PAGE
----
|1||Motor vehicle parts||$367.72 M|
|2||Civilian aircraft, parts||$264.22 M|
|3||Low value shipments||$188.72 M|
|4||Gasoline, other fuels||$172.76 M|
|5||Parts for heavy machinery||$140.75 M|
|7||Commercial vehicles||$85.99 M|
|8||Poultry, fresh, chilled or frozen||$84.81 M|
|9||Diamonds, not mounted||$79.92 M|
|1||Unwrought platinum in various forms||$1.73 B|
|2||Diamonds, not mounted||$935.46 M|
|3||Ferroalloys 7202||$462.23 M|
|4||Motor vehicles for transporting people||$439.39 M|
|5||Aluminum, unwrought||$230.64 M|
|6||Ash and residues, with metal content||$205.94 M|
|7||Aluminum plates, sheets, strip more than 0.2mm thi||$167.5 M|
|8||Centrifuges, filters, machines and parts||$157.37 M|
|9||Jewelry, parts||$127.67 M|
|10||Acyclic hydrocarbons||$119.52 M|
Top Trading Ports
Total Trade: $11.55 billion
|1||John F. Kennedy International Airport||$3,163,624,811|
|2||Port of New Orleans||$940,783,600|
|3||Port of Houston||$884,578,976|
|4||Port of Charleston||$867,464,111|
|5||Port of Newark||$657,816,755|
|6||Port of Baltimore, Md.||$616,384,142|
|7||Port of Virginia||$552,973,459|
|8||Port of New York||$372,962,757|
|9||Chicago O’Hare International Airport||$305,313,850|
|10||Hartsfield-Jackson Atlanta International Airport||$246,859,809|
U.S. trade with South Africa rose to $11.55 billion through October
South Africa’s trade with the United States rose to $11.55 billion through the first 10 months of 2018, according to a WorldCity analysis of latest U.S. Census Bureau data. That’s 9.24 percent above its total trade during the same time period last year. South Africa’s exports increased 11.24 percent while imports rose 7.89 percent. The U.S. deficit with South Africa was $2.08 billion.
Through October, the top five among the nation’s airports, seaports and border crossings were No. 1 John F. Kennedy International Airport; No. 2 Port of New Orleans; No. 3 Port of Houston; No. 4 Port of Charleston; and No. 5 Port of Newark. During the same period the previous year, the top five were No. 1 John F. Kennedy International Airport No. 2 Port of New Orleans No. 3 Port of Newark No. 4 Port of Houston and No. 5 Port of Baltimore, Md.. In the current time period, the top five accounted for 56.38 percent of South Africa’s U.S. trade.
Among those top five:
- Trade with No. 1 John F. Kennedy International Airport rose 25.74 percent to $3.16 billion.
Exports rose 24.38 percent to $319.17 million. Imports rose 25.89 percent to $2.84 billion.
- Trade with No. 2 Port of New Orleans fell 7.45 percent to $940.78 million.
Exports fell 33.57 percent to $130.43 million. Imports fell 1.2 percent to $810.35 million.
- Trade with No. 3 Port of Houston rose 21.62 percent to $884.58 million.
Exports rose 32.97 percent to $488.18 million. Imports rose 10.05 percent to $396.4 million.
- Trade with No. 4 Port of Charleston rose 31.55 percent to $867.46 million.
Exports rose 57.06 percent to $630.29 million. Imports fell 8.11 percent to $237.18 million.
- Trade with No. 5 Port of Newark fell 19.16 percent to $657.82 million.
Exports fell 31.23 percent to $153.65 million. Imports fell 14.59 percent to $504.17 million.
South Africa ranked No. 40 among the United States’ top trade partners through the current period. In the same period one year ago, it ranked No. 39.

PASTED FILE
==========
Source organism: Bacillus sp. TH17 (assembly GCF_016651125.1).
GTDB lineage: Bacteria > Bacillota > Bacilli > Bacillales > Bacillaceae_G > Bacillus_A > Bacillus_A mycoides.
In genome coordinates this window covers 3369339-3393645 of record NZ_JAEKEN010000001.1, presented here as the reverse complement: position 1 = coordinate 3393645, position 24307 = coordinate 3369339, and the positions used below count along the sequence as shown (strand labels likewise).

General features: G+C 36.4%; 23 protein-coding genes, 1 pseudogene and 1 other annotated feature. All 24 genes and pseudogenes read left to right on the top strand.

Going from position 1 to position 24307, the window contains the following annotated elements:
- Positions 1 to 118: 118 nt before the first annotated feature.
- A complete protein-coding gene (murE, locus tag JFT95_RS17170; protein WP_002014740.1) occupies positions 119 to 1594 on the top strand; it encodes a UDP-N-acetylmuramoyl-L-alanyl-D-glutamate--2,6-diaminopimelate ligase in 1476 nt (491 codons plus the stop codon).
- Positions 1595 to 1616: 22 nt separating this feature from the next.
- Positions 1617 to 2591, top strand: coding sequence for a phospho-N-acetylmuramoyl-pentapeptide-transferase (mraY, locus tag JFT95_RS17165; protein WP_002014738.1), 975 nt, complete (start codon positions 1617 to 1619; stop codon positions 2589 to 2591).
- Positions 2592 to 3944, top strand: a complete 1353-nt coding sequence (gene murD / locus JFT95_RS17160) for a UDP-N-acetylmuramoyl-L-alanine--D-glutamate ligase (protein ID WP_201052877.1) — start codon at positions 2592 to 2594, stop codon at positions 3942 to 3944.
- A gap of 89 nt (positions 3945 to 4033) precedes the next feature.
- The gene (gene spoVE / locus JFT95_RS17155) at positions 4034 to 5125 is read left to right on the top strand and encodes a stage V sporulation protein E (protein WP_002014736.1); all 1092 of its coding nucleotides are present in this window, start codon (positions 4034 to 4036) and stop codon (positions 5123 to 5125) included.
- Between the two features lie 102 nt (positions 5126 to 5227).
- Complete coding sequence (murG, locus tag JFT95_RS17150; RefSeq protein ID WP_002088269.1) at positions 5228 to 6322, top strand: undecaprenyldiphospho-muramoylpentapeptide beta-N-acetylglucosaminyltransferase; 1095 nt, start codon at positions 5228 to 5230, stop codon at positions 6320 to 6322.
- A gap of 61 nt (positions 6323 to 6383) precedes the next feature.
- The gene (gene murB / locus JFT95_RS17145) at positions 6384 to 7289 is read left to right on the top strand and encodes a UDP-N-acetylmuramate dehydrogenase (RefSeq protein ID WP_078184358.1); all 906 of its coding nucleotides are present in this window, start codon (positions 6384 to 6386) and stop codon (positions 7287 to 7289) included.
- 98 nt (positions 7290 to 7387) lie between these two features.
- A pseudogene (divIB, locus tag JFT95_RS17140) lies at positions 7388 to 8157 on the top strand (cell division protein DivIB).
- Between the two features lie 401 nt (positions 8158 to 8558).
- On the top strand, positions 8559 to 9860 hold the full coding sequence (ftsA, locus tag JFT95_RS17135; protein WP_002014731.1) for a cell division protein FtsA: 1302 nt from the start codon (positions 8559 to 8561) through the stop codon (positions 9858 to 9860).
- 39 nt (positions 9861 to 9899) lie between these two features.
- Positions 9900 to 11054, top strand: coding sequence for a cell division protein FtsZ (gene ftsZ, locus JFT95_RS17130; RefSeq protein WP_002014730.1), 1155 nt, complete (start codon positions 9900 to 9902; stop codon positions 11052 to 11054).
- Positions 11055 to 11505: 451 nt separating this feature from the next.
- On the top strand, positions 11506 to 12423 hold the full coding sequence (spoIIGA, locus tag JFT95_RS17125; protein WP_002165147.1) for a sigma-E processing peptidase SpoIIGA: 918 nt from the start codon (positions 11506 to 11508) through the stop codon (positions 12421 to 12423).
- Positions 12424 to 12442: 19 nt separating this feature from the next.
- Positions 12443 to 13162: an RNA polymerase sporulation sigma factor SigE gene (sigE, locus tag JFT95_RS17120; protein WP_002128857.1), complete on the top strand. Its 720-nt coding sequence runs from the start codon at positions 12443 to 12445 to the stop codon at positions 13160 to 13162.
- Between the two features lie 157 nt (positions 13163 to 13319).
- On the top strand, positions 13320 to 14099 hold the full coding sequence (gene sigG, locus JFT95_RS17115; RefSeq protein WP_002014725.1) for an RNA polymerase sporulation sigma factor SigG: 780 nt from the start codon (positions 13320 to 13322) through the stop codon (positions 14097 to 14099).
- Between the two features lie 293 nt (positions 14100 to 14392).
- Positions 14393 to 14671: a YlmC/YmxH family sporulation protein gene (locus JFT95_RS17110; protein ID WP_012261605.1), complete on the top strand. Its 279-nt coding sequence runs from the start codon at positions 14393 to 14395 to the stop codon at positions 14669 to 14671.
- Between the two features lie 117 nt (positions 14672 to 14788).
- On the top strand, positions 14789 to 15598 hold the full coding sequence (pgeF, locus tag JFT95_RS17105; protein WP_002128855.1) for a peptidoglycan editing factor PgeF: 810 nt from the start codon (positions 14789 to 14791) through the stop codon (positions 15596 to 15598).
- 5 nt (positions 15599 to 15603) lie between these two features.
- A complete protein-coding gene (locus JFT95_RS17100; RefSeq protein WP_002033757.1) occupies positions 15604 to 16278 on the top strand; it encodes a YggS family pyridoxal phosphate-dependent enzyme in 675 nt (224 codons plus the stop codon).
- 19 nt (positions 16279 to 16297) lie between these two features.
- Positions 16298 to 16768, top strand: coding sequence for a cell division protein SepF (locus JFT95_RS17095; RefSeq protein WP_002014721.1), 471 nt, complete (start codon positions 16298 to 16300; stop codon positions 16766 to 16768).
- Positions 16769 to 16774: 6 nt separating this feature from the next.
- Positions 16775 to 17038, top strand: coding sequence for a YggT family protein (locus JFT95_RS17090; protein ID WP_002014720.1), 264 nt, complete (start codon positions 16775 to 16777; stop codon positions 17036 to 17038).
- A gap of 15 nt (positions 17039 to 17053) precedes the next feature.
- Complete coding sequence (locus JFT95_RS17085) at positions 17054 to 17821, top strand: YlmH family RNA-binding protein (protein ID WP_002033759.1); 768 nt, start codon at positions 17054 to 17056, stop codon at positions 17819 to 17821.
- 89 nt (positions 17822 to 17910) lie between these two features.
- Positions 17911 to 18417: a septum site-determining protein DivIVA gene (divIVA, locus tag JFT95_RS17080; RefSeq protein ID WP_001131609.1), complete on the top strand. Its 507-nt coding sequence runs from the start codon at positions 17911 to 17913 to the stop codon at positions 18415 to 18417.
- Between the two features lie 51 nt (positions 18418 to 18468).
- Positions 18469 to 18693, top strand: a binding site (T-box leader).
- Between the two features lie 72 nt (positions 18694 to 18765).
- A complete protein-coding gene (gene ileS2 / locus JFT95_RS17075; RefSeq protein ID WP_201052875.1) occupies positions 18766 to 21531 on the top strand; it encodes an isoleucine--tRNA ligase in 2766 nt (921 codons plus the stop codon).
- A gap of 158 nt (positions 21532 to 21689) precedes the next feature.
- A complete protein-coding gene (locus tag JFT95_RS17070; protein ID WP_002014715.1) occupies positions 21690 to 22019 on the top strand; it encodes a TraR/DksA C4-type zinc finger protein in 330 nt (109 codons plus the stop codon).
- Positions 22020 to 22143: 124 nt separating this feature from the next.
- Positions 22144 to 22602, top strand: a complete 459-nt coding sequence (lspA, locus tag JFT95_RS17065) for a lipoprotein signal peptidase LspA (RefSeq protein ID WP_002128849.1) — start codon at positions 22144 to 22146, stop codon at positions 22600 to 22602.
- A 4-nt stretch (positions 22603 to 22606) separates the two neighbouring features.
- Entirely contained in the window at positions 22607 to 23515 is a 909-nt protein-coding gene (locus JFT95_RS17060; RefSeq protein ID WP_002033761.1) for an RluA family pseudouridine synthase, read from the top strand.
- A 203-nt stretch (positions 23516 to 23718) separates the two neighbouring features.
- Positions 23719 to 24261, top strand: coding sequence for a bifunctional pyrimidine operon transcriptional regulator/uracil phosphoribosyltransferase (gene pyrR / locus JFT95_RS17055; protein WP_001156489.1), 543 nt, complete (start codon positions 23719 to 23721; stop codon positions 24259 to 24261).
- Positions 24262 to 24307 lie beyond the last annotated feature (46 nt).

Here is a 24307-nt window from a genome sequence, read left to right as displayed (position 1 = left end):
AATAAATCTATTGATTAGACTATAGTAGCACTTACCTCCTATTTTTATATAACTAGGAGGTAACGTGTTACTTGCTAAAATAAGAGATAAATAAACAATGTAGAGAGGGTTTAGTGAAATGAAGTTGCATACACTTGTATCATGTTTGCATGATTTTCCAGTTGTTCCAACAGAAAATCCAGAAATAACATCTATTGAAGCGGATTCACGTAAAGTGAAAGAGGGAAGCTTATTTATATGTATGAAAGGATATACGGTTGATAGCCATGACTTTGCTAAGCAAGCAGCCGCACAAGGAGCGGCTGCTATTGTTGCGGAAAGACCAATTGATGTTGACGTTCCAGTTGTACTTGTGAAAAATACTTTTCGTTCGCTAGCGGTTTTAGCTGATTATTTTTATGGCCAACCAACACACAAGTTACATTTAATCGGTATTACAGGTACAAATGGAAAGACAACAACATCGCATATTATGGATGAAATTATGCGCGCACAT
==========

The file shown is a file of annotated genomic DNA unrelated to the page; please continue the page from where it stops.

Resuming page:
Meanwhile, total U.S. trade with the world increased to $3.51 trillion, up 9.44 percent compared to the same period last year. The nation’s exports climbed 8.95 percent to $1.39 trillion; imports climbed 9.77 percent to $2.12 trillion. The nation’s top five countries so far this year, by value, are China; Canada; Mexico; Japan and Germany. The overall trade deficit was $732.48 billion, up compared to the same period of last year when the deficit was $657.79 billion.
The top five U.S. exports to South Africa by value through October were the categories of Motor vehicle parts; Civilian aircraft, parts; Low value shipments; Gasoline, other fuels; and Parts for heavy machinery, respectively. They accounted for 23.95 percent of total exports to South Africa.
The value of the top five categories of U.S. imports from South Africa –– Unwrought platinum in various forms; Diamonds, not mounted; Ferroalloys 7202; Motor vehicles for transporting people; and Aluminum, unwrought –– accounted for 55.75 percent of all inbound shipments.
Looking more closely at U.S. exports to South Africa:
- Motor vehicle parts rose 58.42 percent compared to last year to $367.72 million.
- Civilian aircraft, parts rose 23.23 percent compared to last year to $264.22 million.
- Low value shipments rose 11.44 percent compared to last year to $188.72 million.
- Gasoline, other fuels fell 15.81 percent compared to last year to $172.76 million.
- Parts for heavy machinery rose 14.79 percent compared to last year to $140.75 million.
Looking more closely at U.S. imports from South Africa:
- Unwrought platinum in various forms rose 13.26 percent compared to last year to $1.73 billion.
- Diamonds, not mounted rose 89.22 percent compared to last year to $935.46 million.
- Ferroalloys 7202 fell 16.64 percent compared to last year to $462.23 million.
- Motor vehicles for transporting people fell 48.84 percent compared to last year to $439.39 million.
- Aluminum, unwrought rose 46.84 percent compared to last year to $230.64 million.
In the latest annual figures available, South Africa recorded $12.8 billion in trade with the United States. At year’s end, its were New York City; New Orleans; Houston; Baltimore; and Norfolk. Total U.S. exports to South Africa were $ 5.04 billion and imports from South Africa were $7.76 billion. The U.S. deficit with South Africa was $2.72 billion.